By Aaron Lee Barbosa
Like most other hunters, I pursue whitetails in fall and winter seasons, but after the deer season ends, I keep on hunting. One way to do this is to hunt exotics, which can be taken year-round in Texas.
I have been after a Exotic Sheep Slam for three years now. Hunting with outfitter and good friend Sam Perez in Falfurrias, Texas, I have collected a black Hawaiian ram, mouflon, Texas Dall sheep and the strange Jacobs’ Four Horn sheep.
There is also a Super Slam of Exotics, which requires the taking of an axis deer, fallow deer, sika deer, blackbuck antelope, mouflon sheep, auodad, Corsican sheep, ibex, red deer and Catalina goat.
I hunted the beautiful Texas Dall variety in April 2007 during a rare spring cold front that dropped temperatures in the 40s. I stalked the animal for a few thousand yards through the South Texas thorn brush, tearing my camo shirt and scratching my skin. Although these animals are almost pure white and are easy to spot, getting within bow range of them is difficult.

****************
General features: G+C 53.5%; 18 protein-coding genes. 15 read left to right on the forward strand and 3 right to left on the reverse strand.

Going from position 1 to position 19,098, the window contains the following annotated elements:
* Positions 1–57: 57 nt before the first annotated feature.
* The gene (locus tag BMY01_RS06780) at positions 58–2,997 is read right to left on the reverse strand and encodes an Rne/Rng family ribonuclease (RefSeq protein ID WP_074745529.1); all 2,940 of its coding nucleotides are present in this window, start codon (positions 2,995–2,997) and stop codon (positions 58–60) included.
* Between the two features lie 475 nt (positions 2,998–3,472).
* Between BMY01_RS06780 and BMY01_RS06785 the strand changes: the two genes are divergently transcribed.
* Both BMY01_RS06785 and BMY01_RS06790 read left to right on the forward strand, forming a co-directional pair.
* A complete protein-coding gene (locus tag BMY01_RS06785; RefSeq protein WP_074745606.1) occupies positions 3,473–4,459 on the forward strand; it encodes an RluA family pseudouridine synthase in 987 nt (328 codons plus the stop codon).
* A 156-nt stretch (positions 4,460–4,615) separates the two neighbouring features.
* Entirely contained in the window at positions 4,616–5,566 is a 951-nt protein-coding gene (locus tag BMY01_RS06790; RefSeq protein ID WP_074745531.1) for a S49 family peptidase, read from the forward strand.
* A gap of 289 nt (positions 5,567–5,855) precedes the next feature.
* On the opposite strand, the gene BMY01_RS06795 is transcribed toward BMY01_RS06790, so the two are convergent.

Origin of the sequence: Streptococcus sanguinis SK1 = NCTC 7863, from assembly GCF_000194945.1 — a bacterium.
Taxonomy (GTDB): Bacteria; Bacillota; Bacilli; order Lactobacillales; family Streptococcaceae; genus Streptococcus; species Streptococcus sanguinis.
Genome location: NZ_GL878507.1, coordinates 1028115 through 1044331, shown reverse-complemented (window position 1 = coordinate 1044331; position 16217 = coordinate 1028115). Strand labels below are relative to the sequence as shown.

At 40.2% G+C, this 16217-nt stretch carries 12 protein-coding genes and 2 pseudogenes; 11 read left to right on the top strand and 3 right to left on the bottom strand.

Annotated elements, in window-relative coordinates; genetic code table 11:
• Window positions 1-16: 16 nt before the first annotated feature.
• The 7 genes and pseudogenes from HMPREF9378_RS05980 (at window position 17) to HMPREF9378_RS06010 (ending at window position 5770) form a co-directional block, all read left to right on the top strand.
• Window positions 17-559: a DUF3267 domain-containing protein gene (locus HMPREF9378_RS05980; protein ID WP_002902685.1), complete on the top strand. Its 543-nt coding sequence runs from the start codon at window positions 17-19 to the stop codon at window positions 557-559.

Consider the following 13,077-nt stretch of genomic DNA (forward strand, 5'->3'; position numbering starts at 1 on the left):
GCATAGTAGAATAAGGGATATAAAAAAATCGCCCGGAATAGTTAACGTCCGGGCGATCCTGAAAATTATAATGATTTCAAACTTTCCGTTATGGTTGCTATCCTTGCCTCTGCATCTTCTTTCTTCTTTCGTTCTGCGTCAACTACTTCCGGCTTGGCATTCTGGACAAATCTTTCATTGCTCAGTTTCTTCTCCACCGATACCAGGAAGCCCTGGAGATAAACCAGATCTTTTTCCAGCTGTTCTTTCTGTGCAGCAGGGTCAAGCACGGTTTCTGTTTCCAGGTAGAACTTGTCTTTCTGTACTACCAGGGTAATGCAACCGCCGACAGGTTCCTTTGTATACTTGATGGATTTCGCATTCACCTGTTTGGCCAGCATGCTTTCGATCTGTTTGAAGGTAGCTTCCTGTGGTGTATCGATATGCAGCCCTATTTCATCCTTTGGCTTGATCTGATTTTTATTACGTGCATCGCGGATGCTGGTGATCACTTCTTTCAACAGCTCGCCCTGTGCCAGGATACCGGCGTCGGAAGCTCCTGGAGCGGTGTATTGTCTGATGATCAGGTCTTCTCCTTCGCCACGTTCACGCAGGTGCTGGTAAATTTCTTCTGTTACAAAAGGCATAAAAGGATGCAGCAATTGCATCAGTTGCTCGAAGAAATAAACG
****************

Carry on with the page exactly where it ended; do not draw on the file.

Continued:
I decided to take a break and eat lunch in the brush. I wanted to give the sheep a chance to calm down. I took up the chase again an hour later, but was unable to stalk close enough for a shot.
It was getting late, so I decided a different approach the next day. It worked, and finally the sheep was within bow range. I loosed the arrow, and it flew where I aimed. The sheep scored a high silver medal, almost gold, with 9-inch bases and 29-inch horns around the curl.
The next hunt, this one for a mouflon ram, came a month later. Through binoculars, Sam Perez and I spotted some sheep about 100 yards away. After stalking within 20 yards of a trophy ram, I waited for it to turn broadside, The Beeman arrow flew true. It was the most fun I’ve had on a spot-and-stalk hunt with a bow.